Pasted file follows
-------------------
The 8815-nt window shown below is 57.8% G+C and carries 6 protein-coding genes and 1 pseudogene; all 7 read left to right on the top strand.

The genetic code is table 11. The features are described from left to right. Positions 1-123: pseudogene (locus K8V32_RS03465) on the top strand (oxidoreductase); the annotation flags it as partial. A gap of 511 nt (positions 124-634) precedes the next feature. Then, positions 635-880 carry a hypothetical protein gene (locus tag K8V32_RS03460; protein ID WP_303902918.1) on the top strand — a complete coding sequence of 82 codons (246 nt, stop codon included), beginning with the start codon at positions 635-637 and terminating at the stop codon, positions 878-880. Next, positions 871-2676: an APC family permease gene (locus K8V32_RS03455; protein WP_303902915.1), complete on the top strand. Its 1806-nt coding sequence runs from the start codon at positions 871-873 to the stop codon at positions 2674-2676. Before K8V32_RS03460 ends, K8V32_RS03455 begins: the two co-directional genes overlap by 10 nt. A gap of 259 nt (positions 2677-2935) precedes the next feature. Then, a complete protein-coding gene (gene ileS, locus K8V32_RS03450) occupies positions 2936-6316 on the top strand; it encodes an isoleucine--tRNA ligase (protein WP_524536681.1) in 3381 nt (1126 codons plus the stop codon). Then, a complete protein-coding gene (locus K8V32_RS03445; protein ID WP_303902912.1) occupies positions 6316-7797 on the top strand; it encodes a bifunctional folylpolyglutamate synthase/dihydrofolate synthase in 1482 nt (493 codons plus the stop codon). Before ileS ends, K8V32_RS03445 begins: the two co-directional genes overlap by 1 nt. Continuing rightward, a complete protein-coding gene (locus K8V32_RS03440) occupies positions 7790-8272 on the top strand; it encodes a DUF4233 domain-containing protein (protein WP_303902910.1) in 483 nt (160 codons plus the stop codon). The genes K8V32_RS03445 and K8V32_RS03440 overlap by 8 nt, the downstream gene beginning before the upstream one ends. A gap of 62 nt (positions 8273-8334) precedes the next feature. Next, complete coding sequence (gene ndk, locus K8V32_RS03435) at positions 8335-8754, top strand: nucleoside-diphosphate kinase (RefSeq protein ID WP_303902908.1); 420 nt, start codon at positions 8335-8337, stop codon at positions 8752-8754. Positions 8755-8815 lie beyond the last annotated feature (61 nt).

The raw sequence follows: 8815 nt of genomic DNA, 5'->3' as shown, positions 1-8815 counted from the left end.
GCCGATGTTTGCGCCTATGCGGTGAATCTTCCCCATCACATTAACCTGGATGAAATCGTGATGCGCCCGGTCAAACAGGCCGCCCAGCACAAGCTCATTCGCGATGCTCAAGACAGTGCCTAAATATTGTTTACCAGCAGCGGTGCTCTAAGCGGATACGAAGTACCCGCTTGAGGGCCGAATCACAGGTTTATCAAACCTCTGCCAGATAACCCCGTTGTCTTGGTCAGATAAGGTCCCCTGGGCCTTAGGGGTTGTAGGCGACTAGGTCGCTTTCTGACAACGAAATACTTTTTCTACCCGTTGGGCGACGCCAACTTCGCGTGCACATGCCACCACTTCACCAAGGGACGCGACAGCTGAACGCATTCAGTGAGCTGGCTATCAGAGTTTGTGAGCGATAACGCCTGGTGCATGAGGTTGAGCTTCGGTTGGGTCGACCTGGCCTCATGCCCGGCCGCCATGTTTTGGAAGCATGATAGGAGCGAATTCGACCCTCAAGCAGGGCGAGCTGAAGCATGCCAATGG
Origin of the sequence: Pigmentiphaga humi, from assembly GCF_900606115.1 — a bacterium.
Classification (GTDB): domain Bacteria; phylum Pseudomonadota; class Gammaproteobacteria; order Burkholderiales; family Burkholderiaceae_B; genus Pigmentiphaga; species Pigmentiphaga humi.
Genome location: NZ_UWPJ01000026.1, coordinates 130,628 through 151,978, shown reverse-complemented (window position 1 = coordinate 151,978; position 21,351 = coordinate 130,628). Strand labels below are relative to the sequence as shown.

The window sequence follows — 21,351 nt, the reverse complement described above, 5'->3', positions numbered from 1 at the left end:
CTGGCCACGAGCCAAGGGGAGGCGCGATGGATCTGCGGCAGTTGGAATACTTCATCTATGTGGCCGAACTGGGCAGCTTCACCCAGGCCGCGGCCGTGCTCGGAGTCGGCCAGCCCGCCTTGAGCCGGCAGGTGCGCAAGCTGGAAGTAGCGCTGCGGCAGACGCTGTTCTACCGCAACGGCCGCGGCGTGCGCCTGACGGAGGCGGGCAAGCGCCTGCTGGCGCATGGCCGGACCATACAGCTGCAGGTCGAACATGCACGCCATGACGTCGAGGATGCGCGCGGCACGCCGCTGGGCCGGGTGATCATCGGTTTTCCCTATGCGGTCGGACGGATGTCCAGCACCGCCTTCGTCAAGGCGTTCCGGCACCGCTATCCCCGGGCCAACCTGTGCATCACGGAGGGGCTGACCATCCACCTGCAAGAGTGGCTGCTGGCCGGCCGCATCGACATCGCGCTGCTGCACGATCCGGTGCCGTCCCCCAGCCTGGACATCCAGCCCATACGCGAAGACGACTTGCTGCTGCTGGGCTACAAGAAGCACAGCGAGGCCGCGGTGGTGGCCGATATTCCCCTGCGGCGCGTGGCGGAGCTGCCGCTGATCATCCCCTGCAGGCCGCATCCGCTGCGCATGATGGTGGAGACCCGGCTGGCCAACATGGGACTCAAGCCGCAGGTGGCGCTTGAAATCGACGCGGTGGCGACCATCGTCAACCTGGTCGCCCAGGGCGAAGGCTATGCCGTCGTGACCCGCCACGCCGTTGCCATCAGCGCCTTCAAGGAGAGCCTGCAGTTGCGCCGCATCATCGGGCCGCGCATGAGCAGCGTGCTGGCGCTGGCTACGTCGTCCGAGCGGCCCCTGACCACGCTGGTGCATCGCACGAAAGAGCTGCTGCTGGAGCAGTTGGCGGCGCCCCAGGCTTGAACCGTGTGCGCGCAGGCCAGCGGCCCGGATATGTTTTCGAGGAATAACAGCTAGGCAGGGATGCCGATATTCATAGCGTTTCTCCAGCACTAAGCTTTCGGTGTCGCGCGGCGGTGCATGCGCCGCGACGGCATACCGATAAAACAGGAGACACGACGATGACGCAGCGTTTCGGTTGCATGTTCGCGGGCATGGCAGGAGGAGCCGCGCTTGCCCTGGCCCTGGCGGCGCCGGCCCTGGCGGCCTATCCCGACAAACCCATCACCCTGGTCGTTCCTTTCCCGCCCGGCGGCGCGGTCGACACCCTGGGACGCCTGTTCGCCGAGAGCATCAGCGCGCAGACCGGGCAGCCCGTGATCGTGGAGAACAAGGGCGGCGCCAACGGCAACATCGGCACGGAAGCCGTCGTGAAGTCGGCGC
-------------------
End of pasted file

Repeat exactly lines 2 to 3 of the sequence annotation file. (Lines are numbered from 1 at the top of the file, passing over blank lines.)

The genetic code is table 11. The features are described from left to right. Positions 1-123: pseudogene (locus K8V32_RS03465) on the top strand (oxidoreductase); the annotation flags it as partial. A gap of 511 nt (positions 124-634) precedes the next feature. Then, positions 635-880 carry a hypothetical protein gene (locus tag K8V32_RS03460; protein ID WP_303902918.1) on the top strand — a complete coding sequence of 82 codons (246 nt, stop codon included), beginning with the start codon at positions 635-637 and terminating at the stop codon, positions 878-880. Next, positions 871-2676: an APC family permease gene (locus K8V32_RS03455; protein WP_303902915.1), complete on the top strand. Its 1806-nt coding sequence runs from the start codon at positions 871-873 to the stop codon at positions 2674-2676. Before K8V32_RS03460 ends, K8V32_RS03455 begins: the two co-directional genes overlap by 10 nt. A gap of 259 nt (positions 2677-2935) precedes the next feature. Then, a complete protein-coding gene (gene ileS, locus K8V32_RS03450) occupies positions 2936-6316 on the top strand; it encodes an isoleucine--tRNA ligase (protein WP_524536681.1) in 3381 nt (1126 codons plus the stop codon). Then, a complete protein-coding gene (locus K8V32_RS03445; protein ID WP_303902912.1) occupies positions 6316-7797 on the top strand; it encodes a bifunctional folylpolyglutamate synthase/dihydrofolate synthase in 1482 nt (493 codons plus the stop codon). Before ileS ends, K8V32_RS03445 begins: the two co-directional genes overlap by 1 nt. Continuing rightward, a complete protein-coding gene (locus K8V32_RS03440) occupies positions 7790-8272 on the top strand; it encodes a DUF4233 domain-containing protein (protein WP_303902910.1) in 483 nt (160 codons plus the stop codon). The genes K8V32_RS03445 and K8V32_RS03440 overlap by 8 nt, the downstream gene beginning before the upstream one ends. A gap of 62 nt (positions 8273-8334) precedes the next feature. Next, complete coding sequence (gene ndk, locus K8V32_RS03435) at positions 8335-8754, top strand: nucleoside-diphosphate kinase (RefSeq protein ID WP_303902908.1); 420 nt, start codon at positions 8335-8337, stop codon at positions 8752-8754. Positions 8755-8815 lie beyond the last annotated feature (61 nt).

The raw sequence follows: 8815 nt of genomic DNA, 5'->3' as shown, positions 1-8815 counted from the left end.